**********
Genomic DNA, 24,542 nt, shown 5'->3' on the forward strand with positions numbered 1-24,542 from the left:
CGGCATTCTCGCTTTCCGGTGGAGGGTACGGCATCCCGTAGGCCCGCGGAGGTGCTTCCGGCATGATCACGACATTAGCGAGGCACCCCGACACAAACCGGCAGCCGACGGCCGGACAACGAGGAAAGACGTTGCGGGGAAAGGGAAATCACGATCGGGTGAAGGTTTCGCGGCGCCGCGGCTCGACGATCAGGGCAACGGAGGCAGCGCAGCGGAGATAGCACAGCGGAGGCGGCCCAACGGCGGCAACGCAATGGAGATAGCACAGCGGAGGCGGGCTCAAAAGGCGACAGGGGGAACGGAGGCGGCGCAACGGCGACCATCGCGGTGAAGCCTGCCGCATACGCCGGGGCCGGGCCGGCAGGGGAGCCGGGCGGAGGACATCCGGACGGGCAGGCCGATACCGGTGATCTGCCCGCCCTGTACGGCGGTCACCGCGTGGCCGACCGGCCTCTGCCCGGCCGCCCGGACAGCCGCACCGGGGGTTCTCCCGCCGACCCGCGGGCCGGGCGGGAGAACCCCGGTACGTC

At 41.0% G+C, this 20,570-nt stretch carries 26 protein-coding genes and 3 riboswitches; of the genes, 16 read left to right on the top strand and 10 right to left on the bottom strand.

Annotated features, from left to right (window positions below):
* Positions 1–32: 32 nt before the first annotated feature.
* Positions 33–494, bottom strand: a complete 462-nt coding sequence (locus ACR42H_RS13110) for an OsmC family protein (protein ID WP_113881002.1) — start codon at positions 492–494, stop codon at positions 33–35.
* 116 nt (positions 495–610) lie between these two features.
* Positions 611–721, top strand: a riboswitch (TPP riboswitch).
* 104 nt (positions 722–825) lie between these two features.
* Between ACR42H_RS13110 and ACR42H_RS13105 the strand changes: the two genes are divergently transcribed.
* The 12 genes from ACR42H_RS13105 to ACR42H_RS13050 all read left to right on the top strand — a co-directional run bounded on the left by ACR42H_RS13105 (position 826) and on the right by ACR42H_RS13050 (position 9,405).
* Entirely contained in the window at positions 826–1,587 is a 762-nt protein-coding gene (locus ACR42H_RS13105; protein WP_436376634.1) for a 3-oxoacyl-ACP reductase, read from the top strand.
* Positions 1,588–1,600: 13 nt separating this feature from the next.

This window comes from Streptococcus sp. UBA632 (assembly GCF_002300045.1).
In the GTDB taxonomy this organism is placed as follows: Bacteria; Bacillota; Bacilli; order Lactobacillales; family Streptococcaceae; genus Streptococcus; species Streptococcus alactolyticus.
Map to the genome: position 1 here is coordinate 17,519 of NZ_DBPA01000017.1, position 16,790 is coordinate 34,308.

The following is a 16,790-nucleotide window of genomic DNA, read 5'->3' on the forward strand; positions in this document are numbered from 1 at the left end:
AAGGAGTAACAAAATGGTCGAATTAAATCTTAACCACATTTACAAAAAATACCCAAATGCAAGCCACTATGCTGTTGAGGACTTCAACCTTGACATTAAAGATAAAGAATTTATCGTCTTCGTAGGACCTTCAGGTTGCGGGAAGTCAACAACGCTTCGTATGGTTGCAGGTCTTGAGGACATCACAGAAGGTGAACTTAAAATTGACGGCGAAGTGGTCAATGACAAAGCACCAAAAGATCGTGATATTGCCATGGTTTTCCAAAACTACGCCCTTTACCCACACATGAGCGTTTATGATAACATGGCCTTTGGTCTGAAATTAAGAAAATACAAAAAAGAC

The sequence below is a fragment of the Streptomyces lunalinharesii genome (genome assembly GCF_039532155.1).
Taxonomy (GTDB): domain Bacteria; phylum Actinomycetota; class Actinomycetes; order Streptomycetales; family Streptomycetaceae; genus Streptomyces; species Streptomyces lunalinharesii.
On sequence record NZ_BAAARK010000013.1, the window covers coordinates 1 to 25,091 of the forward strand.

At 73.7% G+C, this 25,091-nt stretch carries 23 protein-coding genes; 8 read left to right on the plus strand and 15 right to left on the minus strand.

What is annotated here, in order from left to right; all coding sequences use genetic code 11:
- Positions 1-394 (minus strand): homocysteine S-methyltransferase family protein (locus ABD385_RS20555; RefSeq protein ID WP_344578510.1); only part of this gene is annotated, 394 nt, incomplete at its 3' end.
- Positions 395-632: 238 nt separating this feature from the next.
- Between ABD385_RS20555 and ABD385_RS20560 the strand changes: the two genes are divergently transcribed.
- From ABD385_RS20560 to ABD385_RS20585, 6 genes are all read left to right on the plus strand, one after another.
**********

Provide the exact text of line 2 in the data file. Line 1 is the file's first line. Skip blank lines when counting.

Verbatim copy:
CGGCATTCTCGCTTTCCGGTGGAGGGTACGGCATCCCGTAGGCCCGCGGAGGTGCTTCCGGCATGATCACGACATTAGCGAGGCACCCCGACACAAACCGGCAGCCGACGGCCGGACAACGAGGAAAGACGTTGCGGGGAAAGGGAAATCACGATCGGGTGAAGGTTTCGCGGCGCCGCGGCTCGACGATCAGGGCAACGGAGGCAGCGCAGCGGAGATAGCACAGCGGAGGCGGCCCAACGGCGGCAACGCAATGGAGATAGCACAGCGGAGGCGGGCTCAAAAGGCGACAGGGGGAACGGAGGCGGCGCAACGGCGACCATCGCGGTGAAGCCTGCCGCATACGCCGGGGCCGGGCCGGCAGGGGAGCCGGGCGGAGGACATCCGGACGGGCAGGCCGATACCGGTGATCTGCCCGCCCTGTACGGCGGTCACCGCGTGGCCGACCGGCCTCTGCCCGGCCGCCCGGACAGCCGCACCGGGGGTTCTCCCGCCGACCCGCGGGCCGGGCGGGAGAACCCCGGTACGTC